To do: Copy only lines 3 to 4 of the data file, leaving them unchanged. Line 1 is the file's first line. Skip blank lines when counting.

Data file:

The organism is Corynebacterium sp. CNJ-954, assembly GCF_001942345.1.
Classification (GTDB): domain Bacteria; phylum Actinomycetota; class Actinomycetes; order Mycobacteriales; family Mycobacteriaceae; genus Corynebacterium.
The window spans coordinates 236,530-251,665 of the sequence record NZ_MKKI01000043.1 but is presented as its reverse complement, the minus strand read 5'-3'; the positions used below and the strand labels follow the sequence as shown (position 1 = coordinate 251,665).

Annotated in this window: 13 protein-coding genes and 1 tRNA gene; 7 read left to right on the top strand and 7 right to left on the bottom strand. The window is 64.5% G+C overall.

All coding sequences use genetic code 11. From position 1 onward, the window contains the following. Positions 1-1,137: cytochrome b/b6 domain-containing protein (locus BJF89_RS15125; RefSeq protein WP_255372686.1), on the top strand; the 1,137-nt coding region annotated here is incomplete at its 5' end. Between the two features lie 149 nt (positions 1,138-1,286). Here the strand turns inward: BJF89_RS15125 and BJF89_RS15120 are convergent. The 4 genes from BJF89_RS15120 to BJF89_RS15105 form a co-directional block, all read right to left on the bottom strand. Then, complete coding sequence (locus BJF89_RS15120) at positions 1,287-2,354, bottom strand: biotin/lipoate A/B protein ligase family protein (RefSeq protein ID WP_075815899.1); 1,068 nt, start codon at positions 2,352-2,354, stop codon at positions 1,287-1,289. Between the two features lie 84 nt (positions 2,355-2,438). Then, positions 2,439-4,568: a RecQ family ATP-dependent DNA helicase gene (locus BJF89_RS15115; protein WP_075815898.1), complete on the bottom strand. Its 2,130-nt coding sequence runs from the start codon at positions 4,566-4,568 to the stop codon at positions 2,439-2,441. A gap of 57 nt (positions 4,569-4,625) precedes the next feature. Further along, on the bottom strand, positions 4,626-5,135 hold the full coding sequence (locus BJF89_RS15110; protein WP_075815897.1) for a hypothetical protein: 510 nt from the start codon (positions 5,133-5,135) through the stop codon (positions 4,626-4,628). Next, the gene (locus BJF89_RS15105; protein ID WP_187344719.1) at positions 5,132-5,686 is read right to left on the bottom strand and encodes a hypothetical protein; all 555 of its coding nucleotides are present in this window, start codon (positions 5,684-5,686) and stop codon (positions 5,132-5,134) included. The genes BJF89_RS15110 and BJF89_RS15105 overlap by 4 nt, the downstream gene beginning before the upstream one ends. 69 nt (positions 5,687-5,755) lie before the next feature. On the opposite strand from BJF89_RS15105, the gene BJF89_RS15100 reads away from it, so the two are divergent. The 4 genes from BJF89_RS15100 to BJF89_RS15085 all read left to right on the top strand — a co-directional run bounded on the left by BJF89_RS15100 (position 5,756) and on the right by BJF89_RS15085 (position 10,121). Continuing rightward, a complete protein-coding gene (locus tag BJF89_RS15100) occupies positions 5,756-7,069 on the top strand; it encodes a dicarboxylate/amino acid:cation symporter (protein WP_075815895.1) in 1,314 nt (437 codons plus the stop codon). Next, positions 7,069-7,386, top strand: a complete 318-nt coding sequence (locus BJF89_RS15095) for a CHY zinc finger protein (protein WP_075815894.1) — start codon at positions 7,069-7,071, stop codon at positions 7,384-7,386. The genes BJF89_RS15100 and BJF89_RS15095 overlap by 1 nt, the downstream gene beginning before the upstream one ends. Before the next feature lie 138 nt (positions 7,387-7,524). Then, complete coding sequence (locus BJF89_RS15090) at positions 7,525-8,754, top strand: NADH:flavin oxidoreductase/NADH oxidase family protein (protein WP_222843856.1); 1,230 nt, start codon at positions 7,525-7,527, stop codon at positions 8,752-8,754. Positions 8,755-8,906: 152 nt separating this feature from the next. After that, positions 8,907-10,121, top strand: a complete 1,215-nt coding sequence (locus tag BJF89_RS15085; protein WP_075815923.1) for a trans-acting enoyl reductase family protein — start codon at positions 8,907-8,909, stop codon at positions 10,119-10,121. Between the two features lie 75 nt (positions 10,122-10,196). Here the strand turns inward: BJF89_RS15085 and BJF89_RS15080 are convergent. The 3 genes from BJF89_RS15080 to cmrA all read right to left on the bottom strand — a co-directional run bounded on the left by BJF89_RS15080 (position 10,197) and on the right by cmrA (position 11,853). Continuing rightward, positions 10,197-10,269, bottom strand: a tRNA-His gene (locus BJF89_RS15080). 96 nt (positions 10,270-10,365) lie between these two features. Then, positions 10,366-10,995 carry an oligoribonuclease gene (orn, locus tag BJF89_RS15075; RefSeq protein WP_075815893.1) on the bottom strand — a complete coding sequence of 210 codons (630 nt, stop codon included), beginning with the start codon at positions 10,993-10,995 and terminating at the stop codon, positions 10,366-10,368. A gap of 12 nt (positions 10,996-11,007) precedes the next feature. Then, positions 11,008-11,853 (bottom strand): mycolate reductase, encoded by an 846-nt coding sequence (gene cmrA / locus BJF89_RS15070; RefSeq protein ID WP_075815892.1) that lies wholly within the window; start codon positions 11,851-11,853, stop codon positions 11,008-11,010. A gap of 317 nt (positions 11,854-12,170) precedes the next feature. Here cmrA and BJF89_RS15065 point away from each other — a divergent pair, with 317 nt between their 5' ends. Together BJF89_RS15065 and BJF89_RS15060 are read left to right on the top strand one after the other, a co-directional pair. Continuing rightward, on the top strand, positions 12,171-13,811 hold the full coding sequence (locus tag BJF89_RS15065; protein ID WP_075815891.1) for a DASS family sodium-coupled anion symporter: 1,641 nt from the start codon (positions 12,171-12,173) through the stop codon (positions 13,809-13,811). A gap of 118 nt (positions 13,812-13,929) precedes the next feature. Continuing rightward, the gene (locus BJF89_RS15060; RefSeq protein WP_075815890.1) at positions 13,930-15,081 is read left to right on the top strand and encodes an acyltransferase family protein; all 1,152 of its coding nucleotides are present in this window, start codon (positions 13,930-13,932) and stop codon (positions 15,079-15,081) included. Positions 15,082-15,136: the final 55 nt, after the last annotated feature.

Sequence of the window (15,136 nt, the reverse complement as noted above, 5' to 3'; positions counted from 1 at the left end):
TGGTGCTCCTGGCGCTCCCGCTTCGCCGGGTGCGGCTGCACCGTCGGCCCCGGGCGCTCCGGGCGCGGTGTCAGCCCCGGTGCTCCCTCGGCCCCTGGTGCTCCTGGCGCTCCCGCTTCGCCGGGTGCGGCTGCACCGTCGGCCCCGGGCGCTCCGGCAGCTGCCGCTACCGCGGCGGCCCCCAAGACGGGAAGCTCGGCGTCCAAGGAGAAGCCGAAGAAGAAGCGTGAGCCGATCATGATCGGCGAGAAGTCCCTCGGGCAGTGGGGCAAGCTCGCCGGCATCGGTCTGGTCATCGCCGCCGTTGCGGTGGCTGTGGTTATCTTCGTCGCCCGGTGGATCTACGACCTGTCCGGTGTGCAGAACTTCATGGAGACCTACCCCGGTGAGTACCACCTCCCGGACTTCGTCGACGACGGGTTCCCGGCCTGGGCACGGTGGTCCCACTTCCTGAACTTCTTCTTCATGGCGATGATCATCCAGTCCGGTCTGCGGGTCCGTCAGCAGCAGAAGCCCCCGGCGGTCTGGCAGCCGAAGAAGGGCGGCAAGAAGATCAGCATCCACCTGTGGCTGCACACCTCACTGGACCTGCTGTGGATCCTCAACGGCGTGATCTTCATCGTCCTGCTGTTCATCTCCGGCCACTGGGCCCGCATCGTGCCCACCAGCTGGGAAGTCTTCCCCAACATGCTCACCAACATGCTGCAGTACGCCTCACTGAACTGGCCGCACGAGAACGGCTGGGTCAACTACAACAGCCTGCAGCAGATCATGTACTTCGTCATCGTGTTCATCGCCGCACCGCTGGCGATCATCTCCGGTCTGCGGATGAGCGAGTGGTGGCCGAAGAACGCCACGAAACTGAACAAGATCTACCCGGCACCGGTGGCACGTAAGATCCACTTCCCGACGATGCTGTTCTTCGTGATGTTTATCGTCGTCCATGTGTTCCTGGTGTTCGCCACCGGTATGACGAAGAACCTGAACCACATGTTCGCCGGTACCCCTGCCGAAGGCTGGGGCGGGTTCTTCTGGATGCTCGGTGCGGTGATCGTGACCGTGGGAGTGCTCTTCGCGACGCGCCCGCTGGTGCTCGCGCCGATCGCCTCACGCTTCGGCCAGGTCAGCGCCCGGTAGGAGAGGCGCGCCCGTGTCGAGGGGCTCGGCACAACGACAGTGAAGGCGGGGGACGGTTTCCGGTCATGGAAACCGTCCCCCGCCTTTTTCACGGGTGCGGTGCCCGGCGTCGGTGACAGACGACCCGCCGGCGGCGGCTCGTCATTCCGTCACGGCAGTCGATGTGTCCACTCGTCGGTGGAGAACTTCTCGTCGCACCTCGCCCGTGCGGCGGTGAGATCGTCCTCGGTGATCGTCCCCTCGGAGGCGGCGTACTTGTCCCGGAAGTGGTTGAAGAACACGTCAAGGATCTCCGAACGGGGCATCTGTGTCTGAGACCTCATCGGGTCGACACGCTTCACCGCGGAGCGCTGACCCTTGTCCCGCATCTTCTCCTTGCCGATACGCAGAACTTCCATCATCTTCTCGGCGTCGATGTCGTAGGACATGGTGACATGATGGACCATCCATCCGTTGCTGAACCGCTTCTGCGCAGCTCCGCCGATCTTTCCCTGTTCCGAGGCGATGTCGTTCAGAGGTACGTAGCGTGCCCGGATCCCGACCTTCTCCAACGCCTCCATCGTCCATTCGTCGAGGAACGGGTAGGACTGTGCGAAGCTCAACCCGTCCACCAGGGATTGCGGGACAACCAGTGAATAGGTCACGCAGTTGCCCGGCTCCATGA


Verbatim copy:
The window spans coordinates 236,530-251,665 of the sequence record NZ_MKKI01000043.1 but is presented as its reverse complement, the minus strand read 5'-3'; the positions used below and the strand labels follow the sequence as shown (position 1 = coordinate 251,665).

Annotated in this window: 13 protein-coding genes and 1 tRNA gene; 7 read left to right on the top strand and 7 right to left on the bottom strand. The window is 64.5% G+C overall.